Read52 Week 2: Aggressive Christianity by Catherine Booth

I have had a long on-and-off relationship with the Salvation Army, from Corps Cadets youth group as a teenager, through working (for most of my working life) at THQ in London, to infrequent attendance at various Salvation Army Corps around the country wherever I’ve been living. But this year I am planning to cement our relationship by becoming a soldier – more on that as my application progresses – and I am setting out to read some classic Salvationist texts.

agressive

‘Aggressive Christianity’ is a series of addresses given by Catherine Booth. It wouldn’t be quite fair to call her the wife of the Founder, as her influence was substantial, and from the outset women were allowed equal status, rights and responsibilities in the Salvation Army.

The sermons were collected in 1880, but have a surprisingly pertinent, modern feel to them. Excusing the use of some archaic language (which I like actually, as I happen to be a KJV fan), Catherine Booth’s arguments seem just as relevant over 130 years later.

She talks with passion about the imperative for Christians to be at work rescuing people out of the ‘flames of hell’ – she wasn’t just talking of alcoholism, drugs, prostitution and the like of course, but of a real possible future eternity in ‘hell’. Whether or not Christians today believe in future damnation, there are still people for whom life is a living hell, who could be helped if Christians were willing to go out and rescue them. But what if? What if the modern sensitivity and rejection of the whole idea of hell is misplaced? How motivated should a church that believed in hell be to make sure that nobody would perish?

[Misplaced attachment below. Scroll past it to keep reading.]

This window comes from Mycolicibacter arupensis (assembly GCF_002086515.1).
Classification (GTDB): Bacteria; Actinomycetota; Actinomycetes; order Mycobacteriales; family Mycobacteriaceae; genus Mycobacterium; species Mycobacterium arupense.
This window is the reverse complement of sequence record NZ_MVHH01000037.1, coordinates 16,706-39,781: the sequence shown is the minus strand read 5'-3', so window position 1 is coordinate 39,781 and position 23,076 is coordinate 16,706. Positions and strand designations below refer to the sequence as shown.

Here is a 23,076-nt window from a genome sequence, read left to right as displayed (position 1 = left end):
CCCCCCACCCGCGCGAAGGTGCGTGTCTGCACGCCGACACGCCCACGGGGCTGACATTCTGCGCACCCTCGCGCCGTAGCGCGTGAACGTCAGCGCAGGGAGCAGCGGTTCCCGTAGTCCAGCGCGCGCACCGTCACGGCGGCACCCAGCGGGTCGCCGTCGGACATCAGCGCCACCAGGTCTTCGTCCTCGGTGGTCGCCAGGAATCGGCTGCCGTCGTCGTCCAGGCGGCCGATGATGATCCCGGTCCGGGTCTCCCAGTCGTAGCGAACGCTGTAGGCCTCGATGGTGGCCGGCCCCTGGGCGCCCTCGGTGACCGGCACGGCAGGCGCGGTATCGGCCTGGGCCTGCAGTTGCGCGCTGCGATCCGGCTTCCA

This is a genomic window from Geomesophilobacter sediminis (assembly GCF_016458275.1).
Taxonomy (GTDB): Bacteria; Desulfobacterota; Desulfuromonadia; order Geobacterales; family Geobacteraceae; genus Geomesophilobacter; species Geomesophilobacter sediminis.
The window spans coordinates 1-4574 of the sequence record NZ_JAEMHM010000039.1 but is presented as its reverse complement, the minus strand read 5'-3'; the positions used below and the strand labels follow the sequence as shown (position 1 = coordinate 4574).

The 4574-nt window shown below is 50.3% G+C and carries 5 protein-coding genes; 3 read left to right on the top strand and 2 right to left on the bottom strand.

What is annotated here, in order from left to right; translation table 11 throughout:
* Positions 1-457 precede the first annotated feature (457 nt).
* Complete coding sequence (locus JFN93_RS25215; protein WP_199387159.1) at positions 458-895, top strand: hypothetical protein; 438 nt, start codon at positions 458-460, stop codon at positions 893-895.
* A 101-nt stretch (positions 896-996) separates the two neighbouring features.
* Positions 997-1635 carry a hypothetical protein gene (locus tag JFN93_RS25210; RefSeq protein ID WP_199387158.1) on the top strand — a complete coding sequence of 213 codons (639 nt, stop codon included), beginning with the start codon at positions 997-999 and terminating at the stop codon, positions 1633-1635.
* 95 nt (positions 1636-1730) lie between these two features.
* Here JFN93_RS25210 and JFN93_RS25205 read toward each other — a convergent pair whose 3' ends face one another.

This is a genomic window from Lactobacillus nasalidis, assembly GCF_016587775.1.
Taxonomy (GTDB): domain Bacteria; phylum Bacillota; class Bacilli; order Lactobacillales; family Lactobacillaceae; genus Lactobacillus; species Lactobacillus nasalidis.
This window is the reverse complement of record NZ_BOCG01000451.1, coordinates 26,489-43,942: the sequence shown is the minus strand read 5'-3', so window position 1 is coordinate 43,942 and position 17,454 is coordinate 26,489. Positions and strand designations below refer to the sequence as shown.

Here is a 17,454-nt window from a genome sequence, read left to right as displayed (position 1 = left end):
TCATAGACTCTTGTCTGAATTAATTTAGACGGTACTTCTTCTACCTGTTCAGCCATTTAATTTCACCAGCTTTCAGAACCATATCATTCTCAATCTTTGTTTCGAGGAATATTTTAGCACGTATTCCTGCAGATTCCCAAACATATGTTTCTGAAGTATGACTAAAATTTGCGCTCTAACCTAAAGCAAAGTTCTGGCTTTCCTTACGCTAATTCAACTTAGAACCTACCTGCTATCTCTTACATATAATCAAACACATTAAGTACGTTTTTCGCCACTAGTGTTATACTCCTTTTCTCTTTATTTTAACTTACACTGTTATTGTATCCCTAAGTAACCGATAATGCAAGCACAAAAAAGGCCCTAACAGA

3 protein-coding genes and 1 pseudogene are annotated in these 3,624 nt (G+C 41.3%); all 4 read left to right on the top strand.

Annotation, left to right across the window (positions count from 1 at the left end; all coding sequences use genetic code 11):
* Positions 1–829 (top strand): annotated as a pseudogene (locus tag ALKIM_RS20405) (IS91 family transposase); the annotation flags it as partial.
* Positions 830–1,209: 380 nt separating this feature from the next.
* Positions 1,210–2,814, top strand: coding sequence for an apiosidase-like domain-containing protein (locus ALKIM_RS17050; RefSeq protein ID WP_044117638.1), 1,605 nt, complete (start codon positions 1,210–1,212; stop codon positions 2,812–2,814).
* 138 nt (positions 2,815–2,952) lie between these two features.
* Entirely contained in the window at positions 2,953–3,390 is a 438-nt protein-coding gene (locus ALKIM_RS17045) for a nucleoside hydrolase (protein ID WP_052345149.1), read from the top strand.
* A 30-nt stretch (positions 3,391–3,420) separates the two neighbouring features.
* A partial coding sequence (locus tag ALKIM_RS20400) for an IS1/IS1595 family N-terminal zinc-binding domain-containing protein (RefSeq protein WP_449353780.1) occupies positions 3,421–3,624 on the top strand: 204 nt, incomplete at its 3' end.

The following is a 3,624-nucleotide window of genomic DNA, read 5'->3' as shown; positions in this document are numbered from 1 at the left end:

Aggressive Christianity is also a round rejection of ‘easy-believism’, emphasising the imperative for repentance and holiness. A modern discussion would certainly want to explore what is meant by the terms, but Catherine Booth’s passion is infectious, and although many Christians may take issue with some Salvationist Theology, (not only their belief in hell, but also their rejection of Communion and Baptism, and their belief that salvation once gained can subsequently be lost, which appears to be a works-based salvation),  I’m inclined to think that this little volume should be required reading for anybody considering going into ministry, and perhaps for all Christians.

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